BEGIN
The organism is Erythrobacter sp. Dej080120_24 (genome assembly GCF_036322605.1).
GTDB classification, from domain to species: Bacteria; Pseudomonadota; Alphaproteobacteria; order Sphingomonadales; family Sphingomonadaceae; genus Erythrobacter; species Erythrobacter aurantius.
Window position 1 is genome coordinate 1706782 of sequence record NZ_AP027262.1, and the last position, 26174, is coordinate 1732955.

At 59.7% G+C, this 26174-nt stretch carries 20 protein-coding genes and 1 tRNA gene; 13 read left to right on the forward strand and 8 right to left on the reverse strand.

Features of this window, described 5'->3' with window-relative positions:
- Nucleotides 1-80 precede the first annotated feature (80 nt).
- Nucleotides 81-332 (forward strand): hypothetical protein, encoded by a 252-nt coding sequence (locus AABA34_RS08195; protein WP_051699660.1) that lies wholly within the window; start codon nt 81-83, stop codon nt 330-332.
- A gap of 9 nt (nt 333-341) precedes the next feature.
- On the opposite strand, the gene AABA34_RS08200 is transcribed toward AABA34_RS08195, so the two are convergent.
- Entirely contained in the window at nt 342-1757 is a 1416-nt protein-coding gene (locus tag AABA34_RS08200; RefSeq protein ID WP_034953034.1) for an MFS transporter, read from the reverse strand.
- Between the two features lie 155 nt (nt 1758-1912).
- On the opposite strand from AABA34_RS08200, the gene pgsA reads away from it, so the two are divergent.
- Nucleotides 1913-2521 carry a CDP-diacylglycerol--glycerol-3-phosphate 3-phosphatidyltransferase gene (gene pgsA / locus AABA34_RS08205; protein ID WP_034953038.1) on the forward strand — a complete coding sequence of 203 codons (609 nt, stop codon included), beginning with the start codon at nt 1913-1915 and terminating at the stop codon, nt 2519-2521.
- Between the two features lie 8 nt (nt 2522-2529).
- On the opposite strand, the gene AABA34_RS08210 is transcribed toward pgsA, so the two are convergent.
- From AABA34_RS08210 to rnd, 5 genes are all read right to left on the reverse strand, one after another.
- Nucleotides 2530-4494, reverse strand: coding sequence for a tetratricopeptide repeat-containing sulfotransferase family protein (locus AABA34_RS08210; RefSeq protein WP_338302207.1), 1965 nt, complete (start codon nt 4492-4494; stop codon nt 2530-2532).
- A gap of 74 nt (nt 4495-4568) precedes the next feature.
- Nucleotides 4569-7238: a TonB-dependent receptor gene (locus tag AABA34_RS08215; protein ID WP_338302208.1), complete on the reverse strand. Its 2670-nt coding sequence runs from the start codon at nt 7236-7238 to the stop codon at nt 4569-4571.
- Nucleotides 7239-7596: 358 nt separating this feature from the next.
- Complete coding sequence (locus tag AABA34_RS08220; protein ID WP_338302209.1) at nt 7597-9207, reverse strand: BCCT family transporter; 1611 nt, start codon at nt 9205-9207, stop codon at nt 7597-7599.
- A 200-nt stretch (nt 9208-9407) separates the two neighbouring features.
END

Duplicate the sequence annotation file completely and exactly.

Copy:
The organism is Erythrobacter sp. Dej080120_24 (genome assembly GCF_036322605.1).
GTDB classification, from domain to species: Bacteria; Pseudomonadota; Alphaproteobacteria; order Sphingomonadales; family Sphingomonadaceae; genus Erythrobacter; species Erythrobacter aurantius.
Window position 1 is genome coordinate 1706782 of sequence record NZ_AP027262.1, and the last position, 26174, is coordinate 1732955.

At 59.7% G+C, this 26174-nt stretch carries 20 protein-coding genes and 1 tRNA gene; 13 read left to right on the forward strand and 8 right to left on the reverse strand.

Features of this window, described 5'->3' with window-relative positions:
- Nucleotides 1-80 precede the first annotated feature (80 nt).
- Nucleotides 81-332 (forward strand): hypothetical protein, encoded by a 252-nt coding sequence (locus AABA34_RS08195; protein WP_051699660.1) that lies wholly within the window; start codon nt 81-83, stop codon nt 330-332.
- A gap of 9 nt (nt 333-341) precedes the next feature.
- On the opposite strand, the gene AABA34_RS08200 is transcribed toward AABA34_RS08195, so the two are convergent.
- Entirely contained in the window at nt 342-1757 is a 1416-nt protein-coding gene (locus tag AABA34_RS08200; RefSeq protein ID WP_034953034.1) for an MFS transporter, read from the reverse strand.
- Between the two features lie 155 nt (nt 1758-1912).
- On the opposite strand from AABA34_RS08200, the gene pgsA reads away from it, so the two are divergent.
- Nucleotides 1913-2521 carry a CDP-diacylglycerol--glycerol-3-phosphate 3-phosphatidyltransferase gene (gene pgsA / locus AABA34_RS08205; protein ID WP_034953038.1) on the forward strand — a complete coding sequence of 203 codons (609 nt, stop codon included), beginning with the start codon at nt 1913-1915 and terminating at the stop codon, nt 2519-2521.
- Between the two features lie 8 nt (nt 2522-2529).
- On the opposite strand, the gene AABA34_RS08210 is transcribed toward pgsA, so the two are convergent.
- From AABA34_RS08210 to rnd, 5 genes are all read right to left on the reverse strand, one after another.
- Nucleotides 2530-4494, reverse strand: coding sequence for a tetratricopeptide repeat-containing sulfotransferase family protein (locus AABA34_RS08210; RefSeq protein WP_338302207.1), 1965 nt, complete (start codon nt 4492-4494; stop codon nt 2530-2532).
- A gap of 74 nt (nt 4495-4568) precedes the next feature.
- Nucleotides 4569-7238: a TonB-dependent receptor gene (locus tag AABA34_RS08215; protein ID WP_338302208.1), complete on the reverse strand. Its 2670-nt coding sequence runs from the start codon at nt 7236-7238 to the stop codon at nt 4569-4571.
- Nucleotides 7239-7596: 358 nt separating this feature from the next.
- Complete coding sequence (locus tag AABA34_RS08220; protein ID WP_338302209.1) at nt 7597-9207, reverse strand: BCCT family transporter; 1611 nt, start codon at nt 9205-9207, stop codon at nt 7597-7599.
- A 200-nt stretch (nt 9208-9407) separates the two neighbouring features.